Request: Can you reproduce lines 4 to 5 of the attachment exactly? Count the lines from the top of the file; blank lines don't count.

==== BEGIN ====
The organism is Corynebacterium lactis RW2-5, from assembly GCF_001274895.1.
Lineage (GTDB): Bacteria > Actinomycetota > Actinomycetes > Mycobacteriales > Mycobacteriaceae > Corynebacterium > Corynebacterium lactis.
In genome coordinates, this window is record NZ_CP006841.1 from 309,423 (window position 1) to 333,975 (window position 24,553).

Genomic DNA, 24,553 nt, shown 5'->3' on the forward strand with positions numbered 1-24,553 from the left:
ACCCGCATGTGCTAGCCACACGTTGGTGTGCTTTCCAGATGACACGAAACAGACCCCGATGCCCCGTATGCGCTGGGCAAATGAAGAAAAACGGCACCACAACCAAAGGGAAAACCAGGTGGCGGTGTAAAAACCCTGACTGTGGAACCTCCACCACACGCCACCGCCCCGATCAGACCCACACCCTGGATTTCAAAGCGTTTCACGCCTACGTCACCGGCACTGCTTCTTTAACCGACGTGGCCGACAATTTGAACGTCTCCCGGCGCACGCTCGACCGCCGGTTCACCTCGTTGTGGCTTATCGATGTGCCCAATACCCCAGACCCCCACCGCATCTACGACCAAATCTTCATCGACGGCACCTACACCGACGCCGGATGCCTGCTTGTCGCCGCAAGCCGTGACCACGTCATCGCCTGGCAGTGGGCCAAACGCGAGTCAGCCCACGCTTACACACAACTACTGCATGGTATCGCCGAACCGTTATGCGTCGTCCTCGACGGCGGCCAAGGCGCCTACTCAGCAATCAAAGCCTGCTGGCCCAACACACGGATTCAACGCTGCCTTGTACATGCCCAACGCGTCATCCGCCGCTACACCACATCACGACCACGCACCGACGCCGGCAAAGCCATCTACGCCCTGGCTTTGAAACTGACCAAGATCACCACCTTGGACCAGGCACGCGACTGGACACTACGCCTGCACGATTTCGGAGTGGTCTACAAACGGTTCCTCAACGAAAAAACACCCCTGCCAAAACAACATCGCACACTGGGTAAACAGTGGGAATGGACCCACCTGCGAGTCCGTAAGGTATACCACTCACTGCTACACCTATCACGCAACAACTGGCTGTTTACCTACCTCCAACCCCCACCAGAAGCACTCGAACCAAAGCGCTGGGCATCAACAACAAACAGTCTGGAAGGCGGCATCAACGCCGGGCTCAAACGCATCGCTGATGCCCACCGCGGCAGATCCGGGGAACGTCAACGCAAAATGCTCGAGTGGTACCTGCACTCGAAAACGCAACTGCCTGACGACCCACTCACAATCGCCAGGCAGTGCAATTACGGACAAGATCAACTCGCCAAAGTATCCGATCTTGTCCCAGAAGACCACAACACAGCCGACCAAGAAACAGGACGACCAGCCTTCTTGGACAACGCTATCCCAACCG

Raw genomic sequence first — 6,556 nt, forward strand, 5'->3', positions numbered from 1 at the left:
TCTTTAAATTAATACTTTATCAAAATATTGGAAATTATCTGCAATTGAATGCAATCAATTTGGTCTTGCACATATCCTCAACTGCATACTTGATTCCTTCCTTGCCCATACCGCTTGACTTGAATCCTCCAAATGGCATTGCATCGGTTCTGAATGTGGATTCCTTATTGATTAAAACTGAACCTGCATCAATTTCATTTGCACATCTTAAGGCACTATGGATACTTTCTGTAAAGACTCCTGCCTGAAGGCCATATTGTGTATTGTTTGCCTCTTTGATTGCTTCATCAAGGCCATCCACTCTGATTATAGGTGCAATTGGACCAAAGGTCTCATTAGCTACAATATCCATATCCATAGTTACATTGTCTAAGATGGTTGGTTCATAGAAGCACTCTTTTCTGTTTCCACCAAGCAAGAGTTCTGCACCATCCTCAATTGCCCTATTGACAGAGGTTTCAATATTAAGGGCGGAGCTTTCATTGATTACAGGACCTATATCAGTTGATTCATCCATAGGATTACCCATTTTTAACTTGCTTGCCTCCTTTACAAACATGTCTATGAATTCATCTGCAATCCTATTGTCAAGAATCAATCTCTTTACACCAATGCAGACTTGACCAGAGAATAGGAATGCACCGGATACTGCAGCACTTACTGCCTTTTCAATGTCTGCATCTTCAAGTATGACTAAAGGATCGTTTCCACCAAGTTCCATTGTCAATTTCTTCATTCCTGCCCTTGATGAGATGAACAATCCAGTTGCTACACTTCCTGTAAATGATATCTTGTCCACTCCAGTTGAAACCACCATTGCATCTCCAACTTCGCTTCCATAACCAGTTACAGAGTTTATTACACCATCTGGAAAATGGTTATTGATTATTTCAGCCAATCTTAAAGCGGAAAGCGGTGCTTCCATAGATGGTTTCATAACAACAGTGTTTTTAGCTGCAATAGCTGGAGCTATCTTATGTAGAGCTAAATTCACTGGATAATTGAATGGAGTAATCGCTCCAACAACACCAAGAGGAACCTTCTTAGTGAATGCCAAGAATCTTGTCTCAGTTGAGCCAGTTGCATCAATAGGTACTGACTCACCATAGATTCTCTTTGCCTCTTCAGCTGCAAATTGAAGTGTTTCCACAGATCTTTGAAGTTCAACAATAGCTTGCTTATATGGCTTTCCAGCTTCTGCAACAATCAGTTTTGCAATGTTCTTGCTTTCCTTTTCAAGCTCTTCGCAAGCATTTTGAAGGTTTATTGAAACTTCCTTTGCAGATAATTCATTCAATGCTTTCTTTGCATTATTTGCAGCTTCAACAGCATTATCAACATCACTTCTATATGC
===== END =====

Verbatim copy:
Genomic DNA, 24,553 nt, shown 5'->3' on the forward strand with positions numbered 1-24,553 from the left:
ACCCGCATGTGCTAGCCACACGTTGGTGTGCTTTCCAGATGACACGAAACAGACCCCGATGCCCCGTATGCGCTGGGCAAATGAAGAAAAACGGCACCACAACCAAAGGGAAAACCAGGTGGCGGTGTAAAAACCCTGACTGTGGAACCTCCACCACACGCCACCGCCCCGATCAGACCCACACCCTGGATTTCAAAGCGTTTCACGCCTACGTCACCGGCACTGCTTCTTTAACCGACGTGGCCGACAATTTGAACGTCTCCCGGCGCACGCTCGACCGCCGGTTCACCTCGTTGTGGCTTATCGATGTGCCCAATACCCCAGACCCCCACCGCATCTACGACCAAATCTTCATCGACGGCACCTACACCGACGCCGGATGCCTGCTTGTCGCCGCAAGCCGTGACCACGTCATCGCCTGGCAGTGGGCCAAACGCGAGTCAGCCCACGCTTACACACAACTACTGCATGGTATCGCCGAACCGTTATGCGTCGTCCTCGACGGCGGCCAAGGCGCCTACTCAGCAATCAAAGCCTGCTGGCCCAACACACGGATTCAACGCTGCCTTGTACATGCCCAACGCGTCATCCGCCGCTACACCACATCACGACCACGCACCGACGCCGGCAAAGCCATCTACGCCCTGGCTTTGAAACTGACCAAGATCACCACCTTGGACCAGGCACGCGACTGGACACTACGCCTGCACGATTTCGGAGTGGTCTACAAACGGTTCCTCAACGAAAAAACACCCCTGCCAAAACAACATCGCACACTGGGTAAACAGTGGGAATGGACCCACCTGCGAGTCCGTAAGGTATACCACTCACTGCTACACCTATCACGCAACAACTGGCTGTTTACCTACCTCCAACCCCCACCAGAAGCACTCGAACCAAAGCGCTGGGCATCAACAACAAACAGTCTGGAAGGCGGCATCAACGCCGGGCTCAAACGCATCGCTGATGCCCACCGCGGCAGATCCGGGGAACGTCAACGCAAAATGCTCGAGTGGTACCTGCACTCGAAAACGCAACTGCCTGACGACCCACTCACAATCGCCAGGCAGTGCAATTACGGACAAGATCAACTCGCCAAAGTATCCGATCTTGTCCCAGAAGACCACAACACAGCCGACCAAGAAACAGGACGACCAGCCTTCTTGGACAACGCTATCCCAACCG